By sheltering under a collapsed barricade, Roberto survived the siege of Casale, where a small force of Italians, led by his father, Pozzo di San Patrizio, were temporarily allied with French soldiers in an attempt to hold off a detachment of attacking Spaniards. Companions misinterpret his lucky survival as heroic endurance. Later, cowering behind a rampart, he is wounded by errant enemy fire instigated by Pozzo, who dies in a display of reckless bravado. Publicly praised but privately humiliated, Roberto attributes his shortcomings to the enmity of Ferrante. A Parisian friend named Saint-Savin, whom Roberto has met at the siege, explains to him that Ferrante is the embodiment of his fear and shame. Saint-Savin is only one example of Eco’s fondness for characters who adumbrate the theories of thinkers yet unborn.

Later still, as an ornament to Parisian society and the admirer of the fair Lilia, he discourses on the details of a pseudo-scientific Powder of Sympathy, which he has picked up from an English acquaintance. This versatile powder can accomplish feats as diverse as healing wounds and promoting love. It happens, however, that the same powder has enabled another Englishman, one Dr. Byrd, to solve a mystery that eventually brings about Roberto’s shipwreck. It is the historically knotty problem of longitude. Dr. Byrd is out to upstage France by discovering the Islands of Solomon, where it is supposed that gold lurks beneath the fruitful ground, so Roberto is pressed into duty as a spy on a ship called the Amaryllis, which will carry Byrd on his quest of the appropriate meridian. Would-be European imperialists knew that somewhere in the Pacific ran the longitudinal line half a world away from their own favorite prime meridian, which in the case of Roberto’s French sponsors runs through Paris.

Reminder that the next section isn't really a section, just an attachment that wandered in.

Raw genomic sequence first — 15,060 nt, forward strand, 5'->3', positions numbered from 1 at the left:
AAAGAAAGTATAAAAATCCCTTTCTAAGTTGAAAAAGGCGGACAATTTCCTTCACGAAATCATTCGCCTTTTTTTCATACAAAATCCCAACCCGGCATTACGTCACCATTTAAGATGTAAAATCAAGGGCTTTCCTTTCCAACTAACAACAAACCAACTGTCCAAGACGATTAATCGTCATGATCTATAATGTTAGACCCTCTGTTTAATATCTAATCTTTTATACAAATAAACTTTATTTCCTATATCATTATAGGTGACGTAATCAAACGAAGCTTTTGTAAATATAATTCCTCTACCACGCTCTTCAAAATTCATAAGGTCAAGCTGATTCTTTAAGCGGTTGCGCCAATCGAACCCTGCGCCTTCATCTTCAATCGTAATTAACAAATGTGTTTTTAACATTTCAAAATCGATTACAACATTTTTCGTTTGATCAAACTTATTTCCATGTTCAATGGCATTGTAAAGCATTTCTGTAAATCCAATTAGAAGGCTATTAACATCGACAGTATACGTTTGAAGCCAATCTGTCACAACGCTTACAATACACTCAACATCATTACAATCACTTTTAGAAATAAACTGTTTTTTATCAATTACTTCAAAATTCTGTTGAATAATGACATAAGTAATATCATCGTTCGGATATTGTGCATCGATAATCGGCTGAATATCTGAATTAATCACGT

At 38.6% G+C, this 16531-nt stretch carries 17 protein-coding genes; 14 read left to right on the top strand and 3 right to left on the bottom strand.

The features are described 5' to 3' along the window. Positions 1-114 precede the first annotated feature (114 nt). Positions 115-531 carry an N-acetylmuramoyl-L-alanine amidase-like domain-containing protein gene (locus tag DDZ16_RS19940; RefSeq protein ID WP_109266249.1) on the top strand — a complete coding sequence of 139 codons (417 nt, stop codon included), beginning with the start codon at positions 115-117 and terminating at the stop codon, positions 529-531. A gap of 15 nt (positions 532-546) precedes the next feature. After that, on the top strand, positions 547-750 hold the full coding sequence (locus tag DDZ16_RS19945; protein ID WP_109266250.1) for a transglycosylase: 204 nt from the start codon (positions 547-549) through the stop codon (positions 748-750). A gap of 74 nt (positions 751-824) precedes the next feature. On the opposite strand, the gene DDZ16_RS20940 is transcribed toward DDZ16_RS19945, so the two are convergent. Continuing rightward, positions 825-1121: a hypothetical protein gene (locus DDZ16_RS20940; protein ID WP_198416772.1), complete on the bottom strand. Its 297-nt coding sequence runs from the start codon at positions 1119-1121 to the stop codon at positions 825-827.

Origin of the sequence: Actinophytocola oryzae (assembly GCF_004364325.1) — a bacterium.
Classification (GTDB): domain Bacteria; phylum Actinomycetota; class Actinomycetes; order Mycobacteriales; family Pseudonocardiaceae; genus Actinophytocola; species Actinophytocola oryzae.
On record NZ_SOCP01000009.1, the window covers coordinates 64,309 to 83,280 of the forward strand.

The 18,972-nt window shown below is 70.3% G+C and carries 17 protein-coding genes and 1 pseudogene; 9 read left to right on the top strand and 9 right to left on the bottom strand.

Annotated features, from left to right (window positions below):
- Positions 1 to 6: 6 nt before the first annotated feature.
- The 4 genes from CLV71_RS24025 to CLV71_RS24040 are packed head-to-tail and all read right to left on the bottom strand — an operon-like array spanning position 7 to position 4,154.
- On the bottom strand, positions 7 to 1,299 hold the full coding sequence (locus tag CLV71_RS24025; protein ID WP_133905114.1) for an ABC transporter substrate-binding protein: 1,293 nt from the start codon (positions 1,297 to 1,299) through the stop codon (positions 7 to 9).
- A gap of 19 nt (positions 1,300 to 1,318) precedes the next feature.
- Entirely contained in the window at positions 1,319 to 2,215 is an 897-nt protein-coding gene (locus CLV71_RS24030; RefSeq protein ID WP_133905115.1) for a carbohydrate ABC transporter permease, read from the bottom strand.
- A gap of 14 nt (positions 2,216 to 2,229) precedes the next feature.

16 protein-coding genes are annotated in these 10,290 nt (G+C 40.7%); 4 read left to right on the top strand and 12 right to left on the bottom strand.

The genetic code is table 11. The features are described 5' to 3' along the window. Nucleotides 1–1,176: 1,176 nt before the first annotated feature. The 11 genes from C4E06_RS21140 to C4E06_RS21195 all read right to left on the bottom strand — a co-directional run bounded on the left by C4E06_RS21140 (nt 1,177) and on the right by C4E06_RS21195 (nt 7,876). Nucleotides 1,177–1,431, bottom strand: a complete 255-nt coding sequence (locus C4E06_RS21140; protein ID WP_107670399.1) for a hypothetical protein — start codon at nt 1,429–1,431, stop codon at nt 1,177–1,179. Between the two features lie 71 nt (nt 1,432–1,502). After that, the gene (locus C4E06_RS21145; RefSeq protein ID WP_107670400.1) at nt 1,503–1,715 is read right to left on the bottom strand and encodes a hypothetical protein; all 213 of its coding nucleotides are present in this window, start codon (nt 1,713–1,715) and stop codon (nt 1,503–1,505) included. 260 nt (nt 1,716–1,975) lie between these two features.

Now Roberto, presumably the only survivor of the wreck of the Amaryllis, must face his contemptible Other. In one of his innumerable burlesques of literary conventions old and new, Eco explains that the manuscript that has somehow survived Roberto’s adventure is not sufficient to furnish a conclusion for the novel. In fact, the narrator cannot be sure that Roberto himself even wrote the manuscript.

No synopsis of The Island of the Day Before can do it justice. Eco’s novels live by his donnish—and in this novel Donneish—devices, for his appropriations of swaths of John Donne’s verse are perhaps the most frequent of Eco’s numerous tags from seventeenth century poetry. For example, Ferrante tries in one of the Parisian flashbacks to steal Lilia from Roberto, and she reacts by panting to him the concluding paradox of Donne’s Holy Sonnet 14: She will never be free unless he captures her, never chaste unless he violates her. Then the two “melt” into one another according to the same poet’s “A Valediction: Forbidding Mourning,” at which point Roberto loses track of who is kissing whom.